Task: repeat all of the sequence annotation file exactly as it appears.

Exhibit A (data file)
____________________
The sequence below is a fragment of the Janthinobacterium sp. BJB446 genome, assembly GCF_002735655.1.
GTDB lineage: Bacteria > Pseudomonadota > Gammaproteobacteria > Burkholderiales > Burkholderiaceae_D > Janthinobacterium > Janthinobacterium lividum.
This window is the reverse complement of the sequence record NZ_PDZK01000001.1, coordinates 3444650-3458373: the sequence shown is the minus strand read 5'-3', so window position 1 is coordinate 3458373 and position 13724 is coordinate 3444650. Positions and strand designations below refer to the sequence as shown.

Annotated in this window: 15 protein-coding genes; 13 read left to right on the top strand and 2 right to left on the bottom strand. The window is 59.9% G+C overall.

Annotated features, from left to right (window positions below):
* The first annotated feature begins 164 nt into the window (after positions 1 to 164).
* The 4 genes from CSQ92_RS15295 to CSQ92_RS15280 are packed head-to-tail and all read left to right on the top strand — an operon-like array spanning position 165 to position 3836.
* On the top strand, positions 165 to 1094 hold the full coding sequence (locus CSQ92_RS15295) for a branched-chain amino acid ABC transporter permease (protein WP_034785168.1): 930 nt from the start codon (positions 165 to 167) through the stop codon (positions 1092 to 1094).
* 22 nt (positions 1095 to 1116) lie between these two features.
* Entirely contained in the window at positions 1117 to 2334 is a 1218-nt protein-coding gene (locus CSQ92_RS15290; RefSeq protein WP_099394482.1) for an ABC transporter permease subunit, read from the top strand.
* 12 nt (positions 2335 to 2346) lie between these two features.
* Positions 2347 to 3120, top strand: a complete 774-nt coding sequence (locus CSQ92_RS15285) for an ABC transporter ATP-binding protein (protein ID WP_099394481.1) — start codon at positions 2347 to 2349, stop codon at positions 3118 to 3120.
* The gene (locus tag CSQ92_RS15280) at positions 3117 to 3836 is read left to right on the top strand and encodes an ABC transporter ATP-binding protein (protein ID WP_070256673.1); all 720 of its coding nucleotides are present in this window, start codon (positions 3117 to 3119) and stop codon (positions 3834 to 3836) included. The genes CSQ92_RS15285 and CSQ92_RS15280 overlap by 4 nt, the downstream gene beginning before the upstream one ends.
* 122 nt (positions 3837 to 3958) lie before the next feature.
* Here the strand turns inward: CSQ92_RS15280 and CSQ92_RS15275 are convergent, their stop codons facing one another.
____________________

The sequence below is a fragment of the Janthinobacterium sp. BJB446 genome, assembly GCF_002735655.1.
GTDB lineage: Bacteria > Pseudomonadota > Gammaproteobacteria > Burkholderiales > Burkholderiaceae_D > Janthinobacterium > Janthinobacterium lividum.
This window is the reverse complement of the sequence record NZ_PDZK01000001.1, coordinates 3444650-3458373: the sequence shown is the minus strand read 5'-3', so window position 1 is coordinate 3458373 and position 13724 is coordinate 3444650. Positions and strand designations below refer to the sequence as shown.

Annotated in this window: 15 protein-coding genes; 13 read left to right on the top strand and 2 right to left on the bottom strand. The window is 59.9% G+C overall.

Annotated features, from left to right (window positions below):
* The first annotated feature begins 164 nt into the window (after positions 1 to 164).
* The 4 genes from CSQ92_RS15295 to CSQ92_RS15280 are packed head-to-tail and all read left to right on the top strand — an operon-like array spanning position 165 to position 3836.
* On the top strand, positions 165 to 1094 hold the full coding sequence (locus CSQ92_RS15295) for a branched-chain amino acid ABC transporter permease (protein WP_034785168.1): 930 nt from the start codon (positions 165 to 167) through the stop codon (positions 1092 to 1094).
* 22 nt (positions 1095 to 1116) lie between these two features.
* Entirely contained in the window at positions 1117 to 2334 is a 1218-nt protein-coding gene (locus CSQ92_RS15290; RefSeq protein WP_099394482.1) for an ABC transporter permease subunit, read from the top strand.
* 12 nt (positions 2335 to 2346) lie between these two features.
* Positions 2347 to 3120, top strand: a complete 774-nt coding sequence (locus CSQ92_RS15285) for an ABC transporter ATP-binding protein (protein ID WP_099394481.1) — start codon at positions 2347 to 2349, stop codon at positions 3118 to 3120.
* The gene (locus tag CSQ92_RS15280) at positions 3117 to 3836 is read left to right on the top strand and encodes an ABC transporter ATP-binding protein (protein ID WP_070256673.1); all 720 of its coding nucleotides are present in this window, start codon (positions 3117 to 3119) and stop codon (positions 3834 to 3836) included. The genes CSQ92_RS15285 and CSQ92_RS15280 overlap by 4 nt, the downstream gene beginning before the upstream one ends.
* 122 nt (positions 3837 to 3958) lie before the next feature.
* Here the strand turns inward: CSQ92_RS15280 and CSQ92_RS15275 are convergent, their stop codons facing one another.